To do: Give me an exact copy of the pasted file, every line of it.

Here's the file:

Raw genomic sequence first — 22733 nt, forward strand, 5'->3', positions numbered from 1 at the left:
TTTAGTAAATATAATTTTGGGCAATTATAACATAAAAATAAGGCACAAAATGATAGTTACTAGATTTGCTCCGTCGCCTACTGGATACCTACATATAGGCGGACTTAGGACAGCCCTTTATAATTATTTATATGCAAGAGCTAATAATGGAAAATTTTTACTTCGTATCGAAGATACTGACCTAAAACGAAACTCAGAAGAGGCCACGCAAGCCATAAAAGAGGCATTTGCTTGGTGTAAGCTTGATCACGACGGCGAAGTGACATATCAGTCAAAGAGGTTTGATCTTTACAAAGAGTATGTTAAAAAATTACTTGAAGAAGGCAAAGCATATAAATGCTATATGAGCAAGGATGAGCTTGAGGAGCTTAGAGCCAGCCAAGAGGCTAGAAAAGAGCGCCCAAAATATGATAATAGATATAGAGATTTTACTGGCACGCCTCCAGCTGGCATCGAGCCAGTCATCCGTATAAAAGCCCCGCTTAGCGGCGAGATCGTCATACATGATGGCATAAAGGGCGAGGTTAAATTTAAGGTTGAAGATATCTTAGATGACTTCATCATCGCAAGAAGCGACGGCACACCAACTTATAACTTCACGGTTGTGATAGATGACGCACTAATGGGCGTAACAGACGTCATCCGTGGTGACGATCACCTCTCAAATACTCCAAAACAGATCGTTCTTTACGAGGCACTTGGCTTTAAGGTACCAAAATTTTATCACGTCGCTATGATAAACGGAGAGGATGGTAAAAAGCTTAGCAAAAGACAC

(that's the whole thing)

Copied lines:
Raw genomic sequence first — 22733 nt, forward strand, 5'->3', positions numbered from 1 at the left:
TTTAGTAAATATAATTTTGGGCAATTATAACATAAAAATAAGGCACAAAATGATAGTTACTAGATTTGCTCCGTCGCCTACTGGATACCTACATATAGGCGGACTTAGGACAGCCCTTTATAATTATTTATATGCAAGAGCTAATAATGGAAAATTTTTACTTCGTATCGAAGATACTGACCTAAAACGAAACTCAGAAGAGGCCACGCAAGCCATAAAAGAGGCATTTGCTTGGTGTAAGCTTGATCACGACGGCGAAGTGACATATCAGTCAAAGAGGTTTGATCTTTACAAAGAGTATGTTAAAAAATTACTTGAAGAAGGCAAAGCATATAAATGCTATATGAGCAAGGATGAGCTTGAGGAGCTTAGAGCCAGCCAAGAGGCTAGAAAAGAGCGCCCAAAATATGATAATAGATATAGAGATTTTACTGGCACGCCTCCAGCTGGCATCGAGCCAGTCATCCGTATAAAAGCCCCGCTTAGCGGCGAGATCGTCATACATGATGGCATAAAGGGCGAGGTTAAATTTAAGGTTGAAGATATCTTAGATGACTTCATCATCGCAAGAAGCGACGGCACACCAACTTATAACTTCACGGTTGTGATAGATGACGCACTAATGGGCGTAACAGACGTCATCCGTGGTGACGATCACCTCTCAAATACTCCAAAACAGATCGTTCTTTACGAGGCACTTGGCTTTAAGGTACCAAAATTTTATCACGTCGCTATGATAAACGGAGAGGATGGTAAAAAGCTTAGCAAAAGACAC